All too frequently a student will schedule an appointment with a single thought in mind. The student will arrive with a resume in hand in hopes of a quick review before they can begin applying for jobs or internships.
That’s when I ask, “What do you want to do?” Then it gets interesting.
Motivation is far more important than most students realize. As a career counselor, I won’t even look at a resume until I have a conversation with a student about what motivates them. These conversations shouldn’t be intimidating. While bragging and boasting, or considering strengths and weaknesses can make some uncomfortable, personal reflection is critical to find the right direction for each student.
As I learned from my mentor, Dr. Bernard Haldane of the Center for Dependable Strengths, we must look beyond mistakes and weaknesses, and past job titles and majors to find strengths and skills that can be applied across disciplines and fields.
Organizations want to hire people who are in touch with what motivates them and how they can contribute to solving problems and making a profit and/or difference. They want to know about successes and the “fire in the belly” that drove them to achieve positive results.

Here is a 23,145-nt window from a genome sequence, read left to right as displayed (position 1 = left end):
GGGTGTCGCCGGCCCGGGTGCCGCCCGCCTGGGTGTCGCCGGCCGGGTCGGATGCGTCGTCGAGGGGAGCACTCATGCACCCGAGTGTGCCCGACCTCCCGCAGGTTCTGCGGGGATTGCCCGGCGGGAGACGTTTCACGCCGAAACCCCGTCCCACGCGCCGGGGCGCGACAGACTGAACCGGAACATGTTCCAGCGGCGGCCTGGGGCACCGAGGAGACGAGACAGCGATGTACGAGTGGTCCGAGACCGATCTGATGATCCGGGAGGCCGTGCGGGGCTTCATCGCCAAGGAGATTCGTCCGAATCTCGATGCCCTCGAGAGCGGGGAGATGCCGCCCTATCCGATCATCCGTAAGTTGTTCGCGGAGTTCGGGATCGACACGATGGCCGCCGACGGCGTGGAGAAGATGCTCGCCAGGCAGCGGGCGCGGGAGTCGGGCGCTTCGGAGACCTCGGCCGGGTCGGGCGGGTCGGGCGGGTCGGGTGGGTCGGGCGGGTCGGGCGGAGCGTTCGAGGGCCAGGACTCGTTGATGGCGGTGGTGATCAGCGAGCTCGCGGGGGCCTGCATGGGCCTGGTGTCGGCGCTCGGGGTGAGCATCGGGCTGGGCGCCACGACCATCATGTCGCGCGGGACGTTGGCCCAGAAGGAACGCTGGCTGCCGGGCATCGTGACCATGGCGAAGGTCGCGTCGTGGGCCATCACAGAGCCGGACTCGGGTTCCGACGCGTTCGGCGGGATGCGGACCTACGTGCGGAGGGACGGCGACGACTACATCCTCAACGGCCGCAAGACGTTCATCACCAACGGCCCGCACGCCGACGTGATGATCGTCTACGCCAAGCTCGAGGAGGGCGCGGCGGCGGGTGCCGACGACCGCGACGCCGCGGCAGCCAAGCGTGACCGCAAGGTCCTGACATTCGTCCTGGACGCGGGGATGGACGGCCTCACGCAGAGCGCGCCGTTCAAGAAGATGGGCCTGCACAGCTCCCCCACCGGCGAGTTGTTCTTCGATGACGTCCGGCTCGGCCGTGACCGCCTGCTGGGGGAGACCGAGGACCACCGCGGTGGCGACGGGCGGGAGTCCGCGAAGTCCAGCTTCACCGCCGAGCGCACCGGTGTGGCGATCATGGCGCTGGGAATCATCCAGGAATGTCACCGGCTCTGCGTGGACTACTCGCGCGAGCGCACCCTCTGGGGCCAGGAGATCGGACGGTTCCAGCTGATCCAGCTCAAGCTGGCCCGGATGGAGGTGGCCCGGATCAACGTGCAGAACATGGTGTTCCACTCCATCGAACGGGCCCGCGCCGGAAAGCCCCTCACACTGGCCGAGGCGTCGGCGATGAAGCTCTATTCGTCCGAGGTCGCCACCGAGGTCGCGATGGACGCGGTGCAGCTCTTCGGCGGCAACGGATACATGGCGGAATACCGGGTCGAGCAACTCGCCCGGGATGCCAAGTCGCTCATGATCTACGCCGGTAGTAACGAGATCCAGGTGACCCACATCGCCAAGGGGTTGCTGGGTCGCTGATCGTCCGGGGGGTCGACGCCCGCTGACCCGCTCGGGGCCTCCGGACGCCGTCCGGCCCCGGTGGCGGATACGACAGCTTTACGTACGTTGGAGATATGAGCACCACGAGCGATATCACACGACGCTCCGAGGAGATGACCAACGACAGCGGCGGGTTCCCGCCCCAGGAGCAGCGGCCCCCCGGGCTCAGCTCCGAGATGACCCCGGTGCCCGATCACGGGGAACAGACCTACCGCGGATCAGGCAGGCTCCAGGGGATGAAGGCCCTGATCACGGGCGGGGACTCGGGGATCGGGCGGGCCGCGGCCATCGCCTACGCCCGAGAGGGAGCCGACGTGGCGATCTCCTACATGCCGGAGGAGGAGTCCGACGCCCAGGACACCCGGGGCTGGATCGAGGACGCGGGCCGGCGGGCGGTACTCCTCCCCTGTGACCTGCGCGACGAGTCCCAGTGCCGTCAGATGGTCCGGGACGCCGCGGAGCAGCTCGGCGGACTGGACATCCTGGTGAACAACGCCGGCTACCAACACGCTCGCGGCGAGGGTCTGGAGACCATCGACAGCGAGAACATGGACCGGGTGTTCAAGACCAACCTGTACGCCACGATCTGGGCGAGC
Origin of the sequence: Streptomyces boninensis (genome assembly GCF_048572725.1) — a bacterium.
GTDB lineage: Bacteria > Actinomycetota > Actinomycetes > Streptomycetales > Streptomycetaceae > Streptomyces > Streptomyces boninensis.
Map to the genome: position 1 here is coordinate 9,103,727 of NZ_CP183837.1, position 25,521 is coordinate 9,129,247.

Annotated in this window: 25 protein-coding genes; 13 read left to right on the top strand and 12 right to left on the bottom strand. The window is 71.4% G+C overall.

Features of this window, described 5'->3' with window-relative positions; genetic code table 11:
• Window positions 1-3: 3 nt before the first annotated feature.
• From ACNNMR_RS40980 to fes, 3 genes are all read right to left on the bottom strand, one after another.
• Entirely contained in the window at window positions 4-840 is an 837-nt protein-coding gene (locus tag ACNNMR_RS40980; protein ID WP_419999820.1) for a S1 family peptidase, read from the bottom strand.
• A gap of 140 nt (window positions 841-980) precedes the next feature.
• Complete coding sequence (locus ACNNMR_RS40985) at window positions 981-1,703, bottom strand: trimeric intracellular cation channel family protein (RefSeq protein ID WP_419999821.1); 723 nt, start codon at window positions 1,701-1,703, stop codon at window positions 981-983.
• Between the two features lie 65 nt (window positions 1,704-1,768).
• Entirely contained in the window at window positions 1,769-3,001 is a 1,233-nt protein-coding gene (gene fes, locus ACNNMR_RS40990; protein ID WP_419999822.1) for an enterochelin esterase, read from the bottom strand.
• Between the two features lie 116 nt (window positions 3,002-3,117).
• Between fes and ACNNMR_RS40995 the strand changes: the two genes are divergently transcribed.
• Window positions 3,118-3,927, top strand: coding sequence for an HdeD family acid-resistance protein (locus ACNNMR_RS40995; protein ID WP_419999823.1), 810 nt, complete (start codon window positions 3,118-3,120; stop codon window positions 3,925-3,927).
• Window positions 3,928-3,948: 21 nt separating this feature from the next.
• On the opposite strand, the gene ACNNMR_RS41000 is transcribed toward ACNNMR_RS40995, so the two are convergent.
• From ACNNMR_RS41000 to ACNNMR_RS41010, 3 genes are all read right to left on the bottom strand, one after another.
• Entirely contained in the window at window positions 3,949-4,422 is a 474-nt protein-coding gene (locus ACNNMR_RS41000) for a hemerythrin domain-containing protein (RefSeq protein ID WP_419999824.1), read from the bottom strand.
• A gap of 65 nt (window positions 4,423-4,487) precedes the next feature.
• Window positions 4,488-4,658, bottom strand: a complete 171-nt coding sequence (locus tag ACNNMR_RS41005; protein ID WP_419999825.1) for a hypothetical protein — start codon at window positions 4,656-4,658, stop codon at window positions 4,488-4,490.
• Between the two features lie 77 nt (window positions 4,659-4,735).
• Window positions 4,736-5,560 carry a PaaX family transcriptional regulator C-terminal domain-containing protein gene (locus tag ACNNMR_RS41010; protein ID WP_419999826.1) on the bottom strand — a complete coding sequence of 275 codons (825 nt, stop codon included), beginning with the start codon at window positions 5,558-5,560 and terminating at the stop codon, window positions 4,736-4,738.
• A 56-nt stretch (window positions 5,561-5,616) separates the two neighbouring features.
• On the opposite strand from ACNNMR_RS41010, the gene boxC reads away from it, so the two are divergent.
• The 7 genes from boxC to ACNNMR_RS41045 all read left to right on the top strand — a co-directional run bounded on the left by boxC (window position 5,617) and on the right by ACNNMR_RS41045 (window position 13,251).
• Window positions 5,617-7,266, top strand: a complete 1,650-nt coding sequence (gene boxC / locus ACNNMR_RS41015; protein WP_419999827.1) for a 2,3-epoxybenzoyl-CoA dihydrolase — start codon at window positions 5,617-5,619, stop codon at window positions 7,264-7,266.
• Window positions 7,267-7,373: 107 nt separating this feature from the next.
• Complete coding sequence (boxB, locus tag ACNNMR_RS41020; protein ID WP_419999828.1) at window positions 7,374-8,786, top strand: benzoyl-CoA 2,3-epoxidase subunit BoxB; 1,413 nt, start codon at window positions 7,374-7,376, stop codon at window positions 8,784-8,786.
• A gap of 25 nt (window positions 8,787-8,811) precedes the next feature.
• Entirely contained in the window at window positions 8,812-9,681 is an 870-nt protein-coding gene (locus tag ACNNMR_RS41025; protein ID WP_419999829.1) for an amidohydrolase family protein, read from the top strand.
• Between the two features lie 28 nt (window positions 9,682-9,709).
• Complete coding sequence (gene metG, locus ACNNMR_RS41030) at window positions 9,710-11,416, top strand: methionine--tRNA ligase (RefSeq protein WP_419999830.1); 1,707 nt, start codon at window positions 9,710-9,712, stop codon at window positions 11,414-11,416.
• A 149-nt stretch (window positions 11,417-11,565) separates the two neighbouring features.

Before a student can project their motivators to an employer, they must understand themselves better. In Career Services at Stevenson, we start with a personal narrative called Good Experiences that focuses on positive achievements throughout a student’s life. These are markers where the student felt a sincere sense of accomplishment and pride. By discussing these experiences, the key motivators in a student’s life emerge.
Once motivation is understood, a student can easily construct a personal brand that is authentic and engaging. Whether it is at a networking event, a job fair, or in an interview, this realized, motivated identity makes the student increasingly desirable to employers.
Students that feel empowered find opportunities that are a good fit, rather than trying to fit themselves into a box.
In this increasingly fast-paced world, it’s hard to pin down students to conduct this type of reflection. I have found that customized gaming strategies at key events and an online program called Woofound Compass help with this process. It’s important to take time to reflect on our Good Experiences so that we can become our own heroes, innovate in areas of motivated strength, and create a better community.
For more information about programs and career counseling opportunities at Stevenson, contact Career Services at firstname.lastname@example.org.
Anne Scholl-Fiedler is the Vice President for Career Services at Stevenson University and has more than two decades of collegiate career development experience. Her professional background includes employer and alumni relations, developing collaborative partnerships, and leading strategic development initiatives for university career centers.